I guess if you think about it, 90% or more, of our laws are engineered to apply after the act - drink and drive and the law gets you, shoot someone and the law gets you, steal and the law gets you, fail to register your dog and the law gets you - so I see little difference in having legislation that applies after someone is irresponsible enough to allow his dog to bite someone.
Penalties themselves are not a guarantee, I understand that. You only need to see the stats on how many people drive unregistered vehicles, or drive unlicenced or whilst suspended, but if you look at the penalties these cases attract then this class of person will continue to drive unlicenced - because the sentence is not prohibitive enough. It will also show that most of these unlicenced drivers drove because they had little choice. There was no public transport near them, or they were sole care giver and needed to go to the pharmacy - whatever.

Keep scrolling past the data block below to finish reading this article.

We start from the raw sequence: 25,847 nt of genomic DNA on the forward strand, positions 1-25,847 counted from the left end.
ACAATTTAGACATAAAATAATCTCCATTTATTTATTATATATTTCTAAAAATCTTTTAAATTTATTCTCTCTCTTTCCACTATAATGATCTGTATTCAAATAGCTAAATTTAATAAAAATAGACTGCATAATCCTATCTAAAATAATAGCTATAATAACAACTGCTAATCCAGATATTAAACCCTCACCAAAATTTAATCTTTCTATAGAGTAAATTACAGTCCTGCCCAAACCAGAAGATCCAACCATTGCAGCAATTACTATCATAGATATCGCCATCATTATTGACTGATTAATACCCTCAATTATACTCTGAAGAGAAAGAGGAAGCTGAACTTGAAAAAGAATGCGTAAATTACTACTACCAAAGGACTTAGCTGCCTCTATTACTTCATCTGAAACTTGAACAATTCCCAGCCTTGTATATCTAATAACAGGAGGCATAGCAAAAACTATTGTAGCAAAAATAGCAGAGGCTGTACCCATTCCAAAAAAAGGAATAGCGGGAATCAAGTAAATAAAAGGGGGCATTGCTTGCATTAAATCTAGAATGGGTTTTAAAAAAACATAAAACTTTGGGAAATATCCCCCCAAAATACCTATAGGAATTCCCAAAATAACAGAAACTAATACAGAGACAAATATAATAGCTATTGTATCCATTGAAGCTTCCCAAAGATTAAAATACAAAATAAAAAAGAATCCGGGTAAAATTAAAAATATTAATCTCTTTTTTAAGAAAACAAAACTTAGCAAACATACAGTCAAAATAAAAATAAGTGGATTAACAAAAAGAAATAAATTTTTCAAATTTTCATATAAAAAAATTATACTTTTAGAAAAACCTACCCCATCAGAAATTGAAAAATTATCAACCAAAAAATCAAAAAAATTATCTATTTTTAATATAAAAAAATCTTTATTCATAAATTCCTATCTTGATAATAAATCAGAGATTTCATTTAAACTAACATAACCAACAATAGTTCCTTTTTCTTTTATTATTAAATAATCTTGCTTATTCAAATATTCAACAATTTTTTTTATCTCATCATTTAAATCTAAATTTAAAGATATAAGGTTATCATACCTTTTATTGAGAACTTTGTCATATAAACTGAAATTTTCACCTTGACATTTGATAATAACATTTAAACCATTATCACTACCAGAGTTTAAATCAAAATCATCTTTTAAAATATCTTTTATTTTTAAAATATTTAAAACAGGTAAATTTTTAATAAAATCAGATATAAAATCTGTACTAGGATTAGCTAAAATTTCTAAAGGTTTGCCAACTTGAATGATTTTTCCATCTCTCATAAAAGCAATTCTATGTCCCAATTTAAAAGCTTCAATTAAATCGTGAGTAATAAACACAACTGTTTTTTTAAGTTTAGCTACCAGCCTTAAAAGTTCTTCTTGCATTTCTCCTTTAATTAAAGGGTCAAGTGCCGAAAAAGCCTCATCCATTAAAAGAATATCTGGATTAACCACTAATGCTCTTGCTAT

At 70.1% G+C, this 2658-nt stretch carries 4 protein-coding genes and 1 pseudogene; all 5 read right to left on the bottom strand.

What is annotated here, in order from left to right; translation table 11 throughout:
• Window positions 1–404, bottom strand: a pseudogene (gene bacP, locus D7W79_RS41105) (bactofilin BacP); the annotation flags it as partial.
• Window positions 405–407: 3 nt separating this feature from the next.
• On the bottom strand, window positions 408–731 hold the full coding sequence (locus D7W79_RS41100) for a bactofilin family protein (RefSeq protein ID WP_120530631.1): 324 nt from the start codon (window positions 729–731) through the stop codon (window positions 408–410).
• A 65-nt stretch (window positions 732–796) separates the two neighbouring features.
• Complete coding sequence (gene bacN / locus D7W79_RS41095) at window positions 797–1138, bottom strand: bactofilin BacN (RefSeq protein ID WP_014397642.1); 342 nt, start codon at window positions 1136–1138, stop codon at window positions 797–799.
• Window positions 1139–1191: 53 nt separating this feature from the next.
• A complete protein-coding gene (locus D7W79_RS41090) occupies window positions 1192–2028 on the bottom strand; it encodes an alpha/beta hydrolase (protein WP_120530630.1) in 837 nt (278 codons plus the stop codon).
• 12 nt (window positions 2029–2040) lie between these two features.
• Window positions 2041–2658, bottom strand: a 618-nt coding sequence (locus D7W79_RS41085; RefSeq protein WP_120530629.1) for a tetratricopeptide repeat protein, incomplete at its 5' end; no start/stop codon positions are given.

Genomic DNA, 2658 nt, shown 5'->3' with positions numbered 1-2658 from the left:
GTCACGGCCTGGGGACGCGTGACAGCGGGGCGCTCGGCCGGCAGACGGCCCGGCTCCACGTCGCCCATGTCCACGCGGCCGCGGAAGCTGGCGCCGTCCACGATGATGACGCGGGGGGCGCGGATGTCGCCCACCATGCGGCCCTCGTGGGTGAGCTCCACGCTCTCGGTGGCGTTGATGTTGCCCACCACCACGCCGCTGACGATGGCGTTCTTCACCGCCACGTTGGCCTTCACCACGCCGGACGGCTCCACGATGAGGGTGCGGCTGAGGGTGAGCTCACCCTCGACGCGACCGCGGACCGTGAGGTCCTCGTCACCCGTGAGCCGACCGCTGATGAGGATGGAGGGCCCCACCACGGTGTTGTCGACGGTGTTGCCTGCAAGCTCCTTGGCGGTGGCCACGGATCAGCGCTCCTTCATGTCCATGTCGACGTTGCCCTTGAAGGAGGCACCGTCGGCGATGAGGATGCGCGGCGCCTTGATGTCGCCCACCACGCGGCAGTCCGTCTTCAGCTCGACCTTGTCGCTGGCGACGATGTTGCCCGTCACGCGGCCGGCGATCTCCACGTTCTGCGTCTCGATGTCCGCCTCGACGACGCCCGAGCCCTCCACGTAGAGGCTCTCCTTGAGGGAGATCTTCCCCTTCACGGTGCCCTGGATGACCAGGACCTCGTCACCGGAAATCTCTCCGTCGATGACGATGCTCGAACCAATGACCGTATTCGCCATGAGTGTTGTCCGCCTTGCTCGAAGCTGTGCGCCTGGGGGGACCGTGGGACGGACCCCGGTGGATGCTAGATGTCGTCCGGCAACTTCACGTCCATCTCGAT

A little different with dog ownership. You do not need to own a dog. It is not a work tool. Owning a dog is a personal choice and with that we hope comes the responsibility to do the right thing by the dog. If you fail in that responsibility then the penalties have to be real and painfull.
Border River Pet Resort